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Feldman, Jim (Writer) / The buildings of the University of Wisconsin

Horticulture greenhouses,   pp. 131-132

Page 131

Fig. 1. C. 1911: Horticulture greenhouses from the northeast, farm buildings and the University
Heights neighborhood in background. The red-roofed building at the right of the picture is the head
house. The little building to the left of the head house is the lab for plant pathology. [Series 9/3,
Greenhouses, jf-14]
The Horticulture greenhouses and head house were built in 1909 to provide addi-
tional space for the expanding horticulture department being crowded out of King
Hall by the soils department. The head house and first green houses were built just
prior to the horticulture building itself More green houses were added to the site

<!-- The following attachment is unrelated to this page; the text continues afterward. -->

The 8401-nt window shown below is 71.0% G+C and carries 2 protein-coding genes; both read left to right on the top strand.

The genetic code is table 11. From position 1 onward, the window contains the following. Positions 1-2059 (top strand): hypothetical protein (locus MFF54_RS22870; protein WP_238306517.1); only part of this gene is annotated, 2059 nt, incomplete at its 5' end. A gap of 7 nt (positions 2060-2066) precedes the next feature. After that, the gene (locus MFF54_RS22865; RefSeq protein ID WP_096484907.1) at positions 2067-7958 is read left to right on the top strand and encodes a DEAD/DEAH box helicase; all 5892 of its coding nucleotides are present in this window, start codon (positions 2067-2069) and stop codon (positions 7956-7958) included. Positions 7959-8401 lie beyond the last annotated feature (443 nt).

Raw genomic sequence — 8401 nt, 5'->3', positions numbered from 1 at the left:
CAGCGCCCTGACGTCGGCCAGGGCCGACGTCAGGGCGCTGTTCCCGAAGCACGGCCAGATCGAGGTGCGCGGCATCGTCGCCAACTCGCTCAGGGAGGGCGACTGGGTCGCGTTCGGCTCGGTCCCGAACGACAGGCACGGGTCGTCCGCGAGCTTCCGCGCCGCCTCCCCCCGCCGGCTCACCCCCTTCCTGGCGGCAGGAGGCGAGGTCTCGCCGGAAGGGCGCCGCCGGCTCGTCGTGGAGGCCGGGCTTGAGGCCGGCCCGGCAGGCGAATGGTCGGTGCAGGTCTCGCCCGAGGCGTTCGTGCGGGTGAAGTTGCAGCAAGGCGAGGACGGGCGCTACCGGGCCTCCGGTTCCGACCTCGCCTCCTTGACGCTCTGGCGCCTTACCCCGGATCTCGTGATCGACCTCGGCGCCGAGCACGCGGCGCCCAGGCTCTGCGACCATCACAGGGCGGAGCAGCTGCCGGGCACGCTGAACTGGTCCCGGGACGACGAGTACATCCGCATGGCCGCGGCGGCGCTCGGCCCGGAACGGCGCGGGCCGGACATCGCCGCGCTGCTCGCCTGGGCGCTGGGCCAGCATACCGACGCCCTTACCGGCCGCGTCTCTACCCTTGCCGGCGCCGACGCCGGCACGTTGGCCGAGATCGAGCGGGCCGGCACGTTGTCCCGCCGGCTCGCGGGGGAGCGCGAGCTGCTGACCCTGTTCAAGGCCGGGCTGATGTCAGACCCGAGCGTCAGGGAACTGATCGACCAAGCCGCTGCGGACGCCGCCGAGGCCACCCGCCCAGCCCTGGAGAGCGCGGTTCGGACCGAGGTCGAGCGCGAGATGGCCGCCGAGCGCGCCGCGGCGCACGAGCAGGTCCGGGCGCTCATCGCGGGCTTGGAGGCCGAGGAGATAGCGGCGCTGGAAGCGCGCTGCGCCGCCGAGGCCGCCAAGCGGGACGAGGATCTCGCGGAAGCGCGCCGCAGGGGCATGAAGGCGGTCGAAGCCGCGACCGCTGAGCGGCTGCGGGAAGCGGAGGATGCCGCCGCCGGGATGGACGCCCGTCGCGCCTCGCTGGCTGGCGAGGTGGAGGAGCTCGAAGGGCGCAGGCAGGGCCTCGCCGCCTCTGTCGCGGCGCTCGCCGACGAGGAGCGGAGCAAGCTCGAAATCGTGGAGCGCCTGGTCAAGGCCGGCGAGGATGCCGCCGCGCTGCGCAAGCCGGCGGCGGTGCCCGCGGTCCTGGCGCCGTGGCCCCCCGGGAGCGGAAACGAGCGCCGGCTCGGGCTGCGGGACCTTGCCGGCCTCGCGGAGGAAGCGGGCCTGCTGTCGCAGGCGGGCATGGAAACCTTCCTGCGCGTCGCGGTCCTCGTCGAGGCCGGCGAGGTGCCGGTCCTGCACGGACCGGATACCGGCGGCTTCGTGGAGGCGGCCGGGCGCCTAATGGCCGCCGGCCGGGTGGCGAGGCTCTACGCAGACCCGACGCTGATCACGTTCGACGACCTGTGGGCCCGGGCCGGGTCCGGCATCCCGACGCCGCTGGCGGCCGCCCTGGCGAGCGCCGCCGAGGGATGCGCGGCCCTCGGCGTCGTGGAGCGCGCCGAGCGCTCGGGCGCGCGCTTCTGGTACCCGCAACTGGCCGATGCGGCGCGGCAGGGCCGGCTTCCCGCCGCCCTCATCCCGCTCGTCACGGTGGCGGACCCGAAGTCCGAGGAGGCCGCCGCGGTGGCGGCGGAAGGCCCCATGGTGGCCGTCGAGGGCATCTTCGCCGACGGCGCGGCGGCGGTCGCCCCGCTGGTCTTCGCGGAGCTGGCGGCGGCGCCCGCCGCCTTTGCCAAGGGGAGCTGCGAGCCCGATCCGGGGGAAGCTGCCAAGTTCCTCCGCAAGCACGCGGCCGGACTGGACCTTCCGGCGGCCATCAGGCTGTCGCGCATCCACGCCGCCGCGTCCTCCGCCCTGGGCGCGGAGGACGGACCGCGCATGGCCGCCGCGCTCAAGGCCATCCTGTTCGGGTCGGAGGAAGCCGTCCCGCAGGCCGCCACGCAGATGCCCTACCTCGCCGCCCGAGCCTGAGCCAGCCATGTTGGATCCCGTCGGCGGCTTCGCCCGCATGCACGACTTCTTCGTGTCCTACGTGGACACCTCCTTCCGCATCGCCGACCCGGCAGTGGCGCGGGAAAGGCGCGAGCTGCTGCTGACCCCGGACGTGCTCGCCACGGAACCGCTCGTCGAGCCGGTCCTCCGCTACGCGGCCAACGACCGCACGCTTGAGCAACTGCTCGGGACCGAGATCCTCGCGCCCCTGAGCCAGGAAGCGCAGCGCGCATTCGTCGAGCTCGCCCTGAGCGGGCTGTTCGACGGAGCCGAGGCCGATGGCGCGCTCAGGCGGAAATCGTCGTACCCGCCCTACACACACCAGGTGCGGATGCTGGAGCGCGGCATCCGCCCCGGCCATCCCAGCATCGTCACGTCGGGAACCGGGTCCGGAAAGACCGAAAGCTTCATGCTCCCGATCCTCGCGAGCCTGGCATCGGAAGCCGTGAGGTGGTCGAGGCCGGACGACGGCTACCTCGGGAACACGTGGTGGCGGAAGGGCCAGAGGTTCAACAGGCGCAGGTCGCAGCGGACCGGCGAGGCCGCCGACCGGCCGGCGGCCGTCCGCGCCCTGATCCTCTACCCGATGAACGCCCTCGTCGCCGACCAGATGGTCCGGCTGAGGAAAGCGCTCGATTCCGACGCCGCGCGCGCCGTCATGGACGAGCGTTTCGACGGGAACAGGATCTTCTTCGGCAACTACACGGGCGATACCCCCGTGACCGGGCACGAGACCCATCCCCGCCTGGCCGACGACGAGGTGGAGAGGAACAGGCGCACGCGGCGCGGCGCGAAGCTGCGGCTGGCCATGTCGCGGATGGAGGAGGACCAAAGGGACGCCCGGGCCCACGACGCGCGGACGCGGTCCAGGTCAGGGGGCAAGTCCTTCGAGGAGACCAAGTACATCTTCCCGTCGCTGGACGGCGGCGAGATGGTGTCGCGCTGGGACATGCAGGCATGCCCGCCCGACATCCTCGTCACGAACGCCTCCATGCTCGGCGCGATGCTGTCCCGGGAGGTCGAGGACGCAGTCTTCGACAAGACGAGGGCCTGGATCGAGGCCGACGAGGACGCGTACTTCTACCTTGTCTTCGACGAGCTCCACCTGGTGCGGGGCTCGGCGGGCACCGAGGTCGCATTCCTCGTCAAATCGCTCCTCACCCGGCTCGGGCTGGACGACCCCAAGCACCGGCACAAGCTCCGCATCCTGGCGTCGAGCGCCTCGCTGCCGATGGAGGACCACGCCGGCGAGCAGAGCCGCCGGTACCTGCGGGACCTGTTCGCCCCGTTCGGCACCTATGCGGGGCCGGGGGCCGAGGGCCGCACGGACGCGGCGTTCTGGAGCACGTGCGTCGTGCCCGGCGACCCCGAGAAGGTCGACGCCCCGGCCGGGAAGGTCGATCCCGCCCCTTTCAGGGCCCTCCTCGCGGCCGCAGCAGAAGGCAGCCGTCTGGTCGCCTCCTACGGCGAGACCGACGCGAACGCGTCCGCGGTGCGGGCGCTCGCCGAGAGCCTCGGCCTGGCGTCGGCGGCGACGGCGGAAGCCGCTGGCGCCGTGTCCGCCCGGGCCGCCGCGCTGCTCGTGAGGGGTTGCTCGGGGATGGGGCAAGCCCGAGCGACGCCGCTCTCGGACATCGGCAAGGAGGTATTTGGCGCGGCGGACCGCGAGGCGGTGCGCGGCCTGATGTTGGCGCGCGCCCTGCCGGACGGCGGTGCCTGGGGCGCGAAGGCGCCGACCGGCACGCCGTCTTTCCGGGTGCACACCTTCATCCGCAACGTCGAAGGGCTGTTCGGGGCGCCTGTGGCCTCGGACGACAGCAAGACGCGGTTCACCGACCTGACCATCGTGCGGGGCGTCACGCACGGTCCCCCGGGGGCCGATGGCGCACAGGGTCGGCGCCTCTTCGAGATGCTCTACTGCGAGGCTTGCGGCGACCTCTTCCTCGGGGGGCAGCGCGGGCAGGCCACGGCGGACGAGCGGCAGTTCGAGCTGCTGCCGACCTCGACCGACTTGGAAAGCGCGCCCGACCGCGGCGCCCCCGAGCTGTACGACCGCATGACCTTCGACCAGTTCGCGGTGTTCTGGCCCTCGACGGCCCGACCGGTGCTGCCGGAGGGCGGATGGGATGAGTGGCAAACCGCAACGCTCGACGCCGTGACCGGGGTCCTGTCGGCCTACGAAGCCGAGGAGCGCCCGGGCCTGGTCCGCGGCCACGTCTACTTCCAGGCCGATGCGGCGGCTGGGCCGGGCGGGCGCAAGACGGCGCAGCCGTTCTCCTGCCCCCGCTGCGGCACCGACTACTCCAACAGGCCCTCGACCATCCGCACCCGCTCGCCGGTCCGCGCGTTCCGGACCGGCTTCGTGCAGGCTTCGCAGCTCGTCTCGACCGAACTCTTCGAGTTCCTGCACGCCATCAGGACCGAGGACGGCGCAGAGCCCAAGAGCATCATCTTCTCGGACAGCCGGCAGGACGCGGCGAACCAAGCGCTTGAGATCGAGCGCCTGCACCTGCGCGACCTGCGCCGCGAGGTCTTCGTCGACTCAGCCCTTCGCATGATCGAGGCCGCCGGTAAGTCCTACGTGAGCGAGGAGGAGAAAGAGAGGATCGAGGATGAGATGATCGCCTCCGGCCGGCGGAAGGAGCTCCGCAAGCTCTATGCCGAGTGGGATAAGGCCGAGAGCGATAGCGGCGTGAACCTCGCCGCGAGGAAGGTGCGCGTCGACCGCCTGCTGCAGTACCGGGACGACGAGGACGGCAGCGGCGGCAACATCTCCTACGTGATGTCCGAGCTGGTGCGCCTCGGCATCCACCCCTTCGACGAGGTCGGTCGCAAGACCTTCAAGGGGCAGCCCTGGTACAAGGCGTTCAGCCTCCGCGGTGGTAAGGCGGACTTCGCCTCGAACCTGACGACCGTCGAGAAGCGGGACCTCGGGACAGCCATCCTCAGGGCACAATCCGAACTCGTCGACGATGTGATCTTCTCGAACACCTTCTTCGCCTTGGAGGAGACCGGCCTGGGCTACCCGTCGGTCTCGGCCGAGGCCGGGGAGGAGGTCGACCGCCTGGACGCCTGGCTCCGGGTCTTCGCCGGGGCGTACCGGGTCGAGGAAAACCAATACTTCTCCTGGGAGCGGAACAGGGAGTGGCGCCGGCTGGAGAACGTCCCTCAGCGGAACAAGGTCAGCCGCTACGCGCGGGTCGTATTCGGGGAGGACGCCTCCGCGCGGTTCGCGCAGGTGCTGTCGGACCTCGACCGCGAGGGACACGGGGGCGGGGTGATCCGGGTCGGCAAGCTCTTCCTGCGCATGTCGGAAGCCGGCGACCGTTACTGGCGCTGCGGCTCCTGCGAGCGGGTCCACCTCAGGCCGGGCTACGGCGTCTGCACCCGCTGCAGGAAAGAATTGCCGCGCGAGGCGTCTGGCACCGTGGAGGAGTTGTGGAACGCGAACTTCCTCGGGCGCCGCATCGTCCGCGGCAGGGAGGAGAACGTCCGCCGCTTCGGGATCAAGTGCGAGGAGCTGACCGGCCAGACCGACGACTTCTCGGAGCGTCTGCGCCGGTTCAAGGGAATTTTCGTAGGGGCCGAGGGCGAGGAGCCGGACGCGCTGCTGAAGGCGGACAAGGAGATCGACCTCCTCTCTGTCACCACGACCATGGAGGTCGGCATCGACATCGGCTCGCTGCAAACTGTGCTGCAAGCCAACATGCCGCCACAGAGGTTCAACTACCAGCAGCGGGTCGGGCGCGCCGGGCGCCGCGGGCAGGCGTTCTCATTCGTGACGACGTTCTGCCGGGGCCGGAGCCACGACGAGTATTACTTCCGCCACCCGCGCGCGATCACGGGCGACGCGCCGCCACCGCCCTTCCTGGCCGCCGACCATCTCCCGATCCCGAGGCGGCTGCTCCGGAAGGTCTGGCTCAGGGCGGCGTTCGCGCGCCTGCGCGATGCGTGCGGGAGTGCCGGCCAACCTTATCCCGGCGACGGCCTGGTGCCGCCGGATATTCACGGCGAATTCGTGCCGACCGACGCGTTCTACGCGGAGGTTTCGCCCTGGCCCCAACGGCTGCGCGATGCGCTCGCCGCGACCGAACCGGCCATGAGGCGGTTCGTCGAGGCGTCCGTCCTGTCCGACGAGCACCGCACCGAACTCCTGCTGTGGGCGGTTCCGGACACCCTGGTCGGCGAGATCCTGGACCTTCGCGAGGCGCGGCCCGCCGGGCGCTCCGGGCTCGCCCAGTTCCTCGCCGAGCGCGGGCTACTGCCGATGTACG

over the following 60 years. All were removed in 1996 to make way for an addition to
the biochemistry building.
he soils department, originally housed in the second (west) half of King Hall, grew at
a very fast pace during the first decade of the 20th century under Franklin King. Eventually
soils became so large that horticulture, the other occupant of King Hall was being severely
squeezed. The two departments shared the University's only greenhouses, located behind King Hall.
President Van Hise in his 1908 report to the regents says: "The greenhouses for the horticultural
department are entirely inadequate, and it will be necessary to construct additional greenhouses so
placed that they will join on the new horticulture building which will be required in the near future."1
As a first step the regents selected a site for the horticulture building, and approved the construction
of new greenhouses "on the new site for horticulture grounds in the rear of the agricultural engineer-
ing building. Estimated cost about $6000-$8000.'2 The plans were drawn by university supervising
architect Arthur Peabody's office and shown to the regents in January 1909, but Peabody was asked
to revise the plans to include laboratory space for plant pathology, without adding more than $2000
to the cost, the new plans were drawn and were approved by the regents in February 1909.3

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